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Old 02-28-2018, 12:31 PM
 
994 posts, read 286,149 times
Reputation: 1463
As you can tell from online various reviews...not much favor for Selene.

Looking forward to hearing what your attorney says.

I know in other types of auctions there is a buyer's premium of up to 25%, even 27% in good auction houses...which would be about $8k in your case. However, that's not necessarily real estate and not credited back.

I see you say the seller will use the HUD Settlement statement. Last I heard it is a crime to knowingly make a false statement on that government form. You might search falsifying HUD forms.

The form situation may be the first thing your attorney looks at.

I know a couple of years ago the HUD form, as an industry standard, was still commonly used even in cash settlements just to show cash in, list any other charges to close.

There was a statement at the bottom...something about "I certify...not reimbursing..."
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Old 02-28-2018, 01:29 PM
 
Location: Floribama
13,542 posts, read 29,505,204 times
Reputation: 11934
Quote:
Originally Posted by petsandgardens View Post
As you can tell from online various reviews...not much favor for Selene.

Looking forward to hearing what your attorney says.

I know in other types of auctions there is a buyer's premium of up to 25%, even 27% in good auction houses...which would be about $8k in your case. However, that's not necessarily real estate and not credited back.

I see you say the seller will use the HUD Settlement statement. Last I heard it is a crime to knowingly make a false statement on that government form. You might search falsifying HUD forms.

The form situation may be the first thing your attorney looks at.

I know a couple of years ago the HUD form, as an industry standard, was still commonly used even in cash settlements just to show cash in, list any other charges to close.

There was a statement at the bottom...something about "I certify...not reimbursing..."
My attorney isnít quite sure why they want to do it that way either, but she said banks do lots of things for weird reasons. She did bring up a good point, if I were to sell the house in a few years it would look like I paid more for it, hence less taxes on my profit. I left the contract for her to look over, she was busy with other things while I was there.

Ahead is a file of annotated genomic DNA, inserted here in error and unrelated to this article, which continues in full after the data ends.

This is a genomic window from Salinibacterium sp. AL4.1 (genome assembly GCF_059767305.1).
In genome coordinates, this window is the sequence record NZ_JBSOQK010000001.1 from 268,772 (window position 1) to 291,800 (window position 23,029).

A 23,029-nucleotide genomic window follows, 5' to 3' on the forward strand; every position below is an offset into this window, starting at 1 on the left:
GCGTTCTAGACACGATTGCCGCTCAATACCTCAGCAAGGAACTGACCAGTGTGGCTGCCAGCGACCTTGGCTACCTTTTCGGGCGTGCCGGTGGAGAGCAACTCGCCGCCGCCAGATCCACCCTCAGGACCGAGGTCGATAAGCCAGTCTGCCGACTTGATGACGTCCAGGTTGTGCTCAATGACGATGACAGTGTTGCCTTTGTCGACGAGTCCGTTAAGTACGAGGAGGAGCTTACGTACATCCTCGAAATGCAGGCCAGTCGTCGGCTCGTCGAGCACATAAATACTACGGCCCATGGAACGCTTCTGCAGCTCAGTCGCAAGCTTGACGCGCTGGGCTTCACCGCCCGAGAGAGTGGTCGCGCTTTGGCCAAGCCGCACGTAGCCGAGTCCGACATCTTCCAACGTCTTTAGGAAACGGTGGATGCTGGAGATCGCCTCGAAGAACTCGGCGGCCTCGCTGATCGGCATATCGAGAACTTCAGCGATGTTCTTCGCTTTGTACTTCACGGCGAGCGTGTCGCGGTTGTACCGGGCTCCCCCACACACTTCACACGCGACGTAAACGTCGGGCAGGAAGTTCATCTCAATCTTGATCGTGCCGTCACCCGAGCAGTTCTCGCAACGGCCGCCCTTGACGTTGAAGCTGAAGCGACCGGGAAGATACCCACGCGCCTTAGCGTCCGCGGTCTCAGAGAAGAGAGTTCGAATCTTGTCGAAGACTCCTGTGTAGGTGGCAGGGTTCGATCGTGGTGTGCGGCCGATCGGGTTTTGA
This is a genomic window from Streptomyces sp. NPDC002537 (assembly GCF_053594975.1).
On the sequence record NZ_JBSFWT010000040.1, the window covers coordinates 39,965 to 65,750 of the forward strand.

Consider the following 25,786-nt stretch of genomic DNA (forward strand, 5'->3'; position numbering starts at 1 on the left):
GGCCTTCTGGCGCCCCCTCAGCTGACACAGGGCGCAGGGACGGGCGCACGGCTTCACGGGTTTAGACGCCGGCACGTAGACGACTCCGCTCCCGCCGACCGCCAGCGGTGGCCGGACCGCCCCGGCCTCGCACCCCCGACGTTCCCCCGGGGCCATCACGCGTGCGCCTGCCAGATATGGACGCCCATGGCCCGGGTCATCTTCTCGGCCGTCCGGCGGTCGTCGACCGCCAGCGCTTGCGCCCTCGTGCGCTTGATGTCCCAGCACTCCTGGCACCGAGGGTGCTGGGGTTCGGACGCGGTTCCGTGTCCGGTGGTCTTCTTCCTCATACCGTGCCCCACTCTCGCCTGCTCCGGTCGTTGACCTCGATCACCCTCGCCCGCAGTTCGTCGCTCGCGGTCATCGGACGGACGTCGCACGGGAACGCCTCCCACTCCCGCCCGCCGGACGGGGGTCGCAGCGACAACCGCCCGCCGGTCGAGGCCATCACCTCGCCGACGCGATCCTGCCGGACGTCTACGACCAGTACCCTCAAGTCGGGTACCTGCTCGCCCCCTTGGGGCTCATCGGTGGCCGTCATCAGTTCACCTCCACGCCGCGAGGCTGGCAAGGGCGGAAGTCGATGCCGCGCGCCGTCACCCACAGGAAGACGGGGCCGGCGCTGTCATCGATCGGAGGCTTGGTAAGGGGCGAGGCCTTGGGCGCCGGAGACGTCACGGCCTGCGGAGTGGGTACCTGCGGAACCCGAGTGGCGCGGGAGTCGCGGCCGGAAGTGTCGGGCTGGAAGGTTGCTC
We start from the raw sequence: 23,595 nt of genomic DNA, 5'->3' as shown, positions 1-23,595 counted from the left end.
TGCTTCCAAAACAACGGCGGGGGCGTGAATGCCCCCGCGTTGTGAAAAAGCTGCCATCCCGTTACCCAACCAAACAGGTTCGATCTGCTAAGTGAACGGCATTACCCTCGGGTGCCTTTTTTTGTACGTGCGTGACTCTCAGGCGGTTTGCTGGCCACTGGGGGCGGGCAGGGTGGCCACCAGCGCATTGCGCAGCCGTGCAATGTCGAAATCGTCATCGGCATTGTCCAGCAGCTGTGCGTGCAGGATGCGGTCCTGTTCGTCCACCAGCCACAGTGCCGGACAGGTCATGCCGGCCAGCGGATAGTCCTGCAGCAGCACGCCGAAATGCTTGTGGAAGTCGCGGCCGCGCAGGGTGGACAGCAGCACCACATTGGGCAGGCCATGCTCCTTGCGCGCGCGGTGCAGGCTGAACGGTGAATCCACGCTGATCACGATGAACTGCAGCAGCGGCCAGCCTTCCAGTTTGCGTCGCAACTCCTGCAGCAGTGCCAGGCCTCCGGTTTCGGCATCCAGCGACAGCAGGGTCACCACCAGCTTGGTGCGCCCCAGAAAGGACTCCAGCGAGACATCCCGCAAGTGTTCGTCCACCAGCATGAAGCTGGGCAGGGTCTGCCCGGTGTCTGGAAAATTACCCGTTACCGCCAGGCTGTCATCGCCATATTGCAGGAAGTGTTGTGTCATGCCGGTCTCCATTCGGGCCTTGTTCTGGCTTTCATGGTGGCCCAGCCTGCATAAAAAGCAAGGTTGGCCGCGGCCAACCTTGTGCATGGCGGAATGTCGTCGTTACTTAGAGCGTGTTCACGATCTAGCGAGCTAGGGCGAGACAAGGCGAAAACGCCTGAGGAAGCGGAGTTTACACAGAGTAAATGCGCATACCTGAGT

There is no buyerís premium, and Selene will have to pay a 5% auction fee ($1900).
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Old 02-28-2018, 01:34 PM
 
994 posts, read 286,149 times
Reputation: 1463
Well, keep us updated.
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Old 02-28-2018, 04:18 PM
 
628 posts, read 447,017 times
Reputation: 1146
In my state whatever the transaction price is (38k) is what the auditor will adjust the value of the home to for real estate tax assessment. So as a buyer you would be paying on an inaccurate valuation and paying higher taxes than you should. It is probably not much money but you should find out how it works in your state. Also owner's title insurance, which you should ABSOLUTELY buy for an auctioned house, is based on the sale price of the house so that will cost you more.

As someone who has closed hundreds of home purchases it makes no sense to me that the sales price would be jacked to show a loss. To show a loss, as in "prove the seller needs to bring cash to closing" you do not jack the sales price, you just add in some seller concession to the buyer on the seller's side.

Buyer brings 30k + buyer fees to closing. Seller pays so many seller's fees that he owes $38k in fees and he brings $8k to closing. The sales price is unaffected. I would never create a paper trail saying that you are paying $38k for this property.
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Old 02-28-2018, 08:40 PM
 
Location: Phoenix, AZ area
2,937 posts, read 2,409,058 times
Reputation: 3372
Quote:
Originally Posted by southernnaturelover View Post
My attorney isnít quite sure why they want to do it that way either, but she said banks do lots of things for weird reasons. She did bring up a good point, if I were to sell the house in a few years it would look like I paid more for it, hence less taxes on my profit. I left the contract for her to look over, she was busy with other things while I was there.

There is no buyerís premium, and Selene will have to pay a 5% auction fee ($1900).
Get a new lawyer that isn't how cost basis works.